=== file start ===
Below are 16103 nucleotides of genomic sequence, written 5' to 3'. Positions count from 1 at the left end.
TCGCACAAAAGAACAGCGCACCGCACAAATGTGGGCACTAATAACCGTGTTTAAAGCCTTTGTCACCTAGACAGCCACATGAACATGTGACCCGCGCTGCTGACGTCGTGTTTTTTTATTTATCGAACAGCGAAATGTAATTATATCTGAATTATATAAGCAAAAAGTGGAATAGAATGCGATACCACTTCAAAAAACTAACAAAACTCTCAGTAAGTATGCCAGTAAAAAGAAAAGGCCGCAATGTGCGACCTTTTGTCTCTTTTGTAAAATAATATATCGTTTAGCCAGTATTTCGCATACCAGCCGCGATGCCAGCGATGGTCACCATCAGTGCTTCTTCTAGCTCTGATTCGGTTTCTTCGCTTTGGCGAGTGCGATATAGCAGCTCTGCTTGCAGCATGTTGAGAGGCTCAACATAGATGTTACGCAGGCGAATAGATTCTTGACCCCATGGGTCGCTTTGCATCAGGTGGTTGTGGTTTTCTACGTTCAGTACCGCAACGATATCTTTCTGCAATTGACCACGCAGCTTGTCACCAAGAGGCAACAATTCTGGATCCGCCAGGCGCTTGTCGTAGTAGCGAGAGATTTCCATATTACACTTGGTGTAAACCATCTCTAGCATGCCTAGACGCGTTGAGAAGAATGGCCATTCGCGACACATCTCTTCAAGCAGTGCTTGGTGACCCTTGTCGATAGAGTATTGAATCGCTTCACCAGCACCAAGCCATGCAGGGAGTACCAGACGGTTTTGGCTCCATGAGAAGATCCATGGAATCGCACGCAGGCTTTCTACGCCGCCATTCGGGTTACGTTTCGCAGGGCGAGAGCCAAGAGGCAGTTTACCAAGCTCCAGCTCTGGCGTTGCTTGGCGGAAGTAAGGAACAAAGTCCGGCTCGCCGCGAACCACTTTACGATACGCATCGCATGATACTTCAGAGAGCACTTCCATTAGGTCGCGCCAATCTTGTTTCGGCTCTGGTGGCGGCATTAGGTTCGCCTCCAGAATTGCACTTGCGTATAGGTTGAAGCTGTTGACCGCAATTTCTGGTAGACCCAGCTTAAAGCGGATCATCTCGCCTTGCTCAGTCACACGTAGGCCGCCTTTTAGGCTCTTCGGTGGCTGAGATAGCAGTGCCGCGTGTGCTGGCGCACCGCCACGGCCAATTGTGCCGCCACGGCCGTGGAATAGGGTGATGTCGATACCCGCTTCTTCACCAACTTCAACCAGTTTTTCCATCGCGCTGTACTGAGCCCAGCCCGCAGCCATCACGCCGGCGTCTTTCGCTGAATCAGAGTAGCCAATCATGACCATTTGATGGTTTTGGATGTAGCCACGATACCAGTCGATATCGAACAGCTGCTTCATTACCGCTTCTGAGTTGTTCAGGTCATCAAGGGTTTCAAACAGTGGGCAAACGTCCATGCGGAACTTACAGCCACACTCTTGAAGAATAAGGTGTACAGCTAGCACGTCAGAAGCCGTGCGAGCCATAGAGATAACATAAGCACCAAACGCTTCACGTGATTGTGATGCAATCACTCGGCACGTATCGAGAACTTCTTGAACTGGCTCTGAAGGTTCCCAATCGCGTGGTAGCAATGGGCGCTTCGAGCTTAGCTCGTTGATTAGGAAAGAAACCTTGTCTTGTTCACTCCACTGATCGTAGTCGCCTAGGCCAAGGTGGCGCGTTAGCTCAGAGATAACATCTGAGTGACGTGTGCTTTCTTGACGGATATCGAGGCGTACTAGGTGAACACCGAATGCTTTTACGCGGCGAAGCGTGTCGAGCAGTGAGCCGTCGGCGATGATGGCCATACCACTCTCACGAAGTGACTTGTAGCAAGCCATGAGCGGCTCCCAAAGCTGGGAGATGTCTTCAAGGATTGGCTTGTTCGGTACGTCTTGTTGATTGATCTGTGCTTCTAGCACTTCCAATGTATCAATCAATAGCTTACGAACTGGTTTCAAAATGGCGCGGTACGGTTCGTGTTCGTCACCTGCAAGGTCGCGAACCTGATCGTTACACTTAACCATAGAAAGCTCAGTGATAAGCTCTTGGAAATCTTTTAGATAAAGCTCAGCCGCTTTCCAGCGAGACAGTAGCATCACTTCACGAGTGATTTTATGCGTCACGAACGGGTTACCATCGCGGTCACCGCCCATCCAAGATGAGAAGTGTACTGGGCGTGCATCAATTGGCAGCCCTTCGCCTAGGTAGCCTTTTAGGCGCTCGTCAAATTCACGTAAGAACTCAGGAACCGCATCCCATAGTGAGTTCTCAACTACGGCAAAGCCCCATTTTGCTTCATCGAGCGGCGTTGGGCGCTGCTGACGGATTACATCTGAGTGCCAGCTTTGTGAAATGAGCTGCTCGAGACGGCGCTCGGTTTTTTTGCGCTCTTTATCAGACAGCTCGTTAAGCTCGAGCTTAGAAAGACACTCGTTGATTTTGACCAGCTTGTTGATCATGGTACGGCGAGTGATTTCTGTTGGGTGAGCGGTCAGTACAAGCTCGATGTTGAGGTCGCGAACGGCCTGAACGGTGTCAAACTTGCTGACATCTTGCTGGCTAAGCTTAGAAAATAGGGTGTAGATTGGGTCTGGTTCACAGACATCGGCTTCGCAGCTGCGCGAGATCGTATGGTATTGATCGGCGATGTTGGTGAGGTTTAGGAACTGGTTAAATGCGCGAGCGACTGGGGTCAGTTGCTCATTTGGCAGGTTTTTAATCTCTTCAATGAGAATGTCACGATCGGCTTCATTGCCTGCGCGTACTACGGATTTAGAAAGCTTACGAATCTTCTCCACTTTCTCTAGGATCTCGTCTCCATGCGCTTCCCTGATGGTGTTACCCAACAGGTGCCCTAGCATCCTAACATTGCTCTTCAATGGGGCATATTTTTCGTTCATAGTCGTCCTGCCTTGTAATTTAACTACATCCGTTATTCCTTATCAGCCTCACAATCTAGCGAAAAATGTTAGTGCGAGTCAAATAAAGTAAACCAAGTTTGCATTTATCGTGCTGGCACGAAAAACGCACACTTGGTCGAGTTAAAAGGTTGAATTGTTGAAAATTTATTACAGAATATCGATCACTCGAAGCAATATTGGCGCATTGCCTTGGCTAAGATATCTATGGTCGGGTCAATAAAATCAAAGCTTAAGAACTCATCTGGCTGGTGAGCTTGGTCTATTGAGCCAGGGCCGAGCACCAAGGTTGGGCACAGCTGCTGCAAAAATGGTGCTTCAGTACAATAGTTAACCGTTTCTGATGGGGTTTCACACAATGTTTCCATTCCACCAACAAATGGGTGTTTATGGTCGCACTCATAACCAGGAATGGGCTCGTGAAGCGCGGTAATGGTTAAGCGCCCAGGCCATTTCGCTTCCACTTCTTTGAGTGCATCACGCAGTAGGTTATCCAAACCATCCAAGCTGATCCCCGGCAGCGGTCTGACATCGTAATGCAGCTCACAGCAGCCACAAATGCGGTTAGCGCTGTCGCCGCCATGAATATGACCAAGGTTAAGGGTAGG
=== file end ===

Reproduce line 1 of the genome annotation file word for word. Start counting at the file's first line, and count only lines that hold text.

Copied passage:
Below are 16103 nucleotides of genomic sequence, written 5' to 3'. Positions count from 1 at the left end.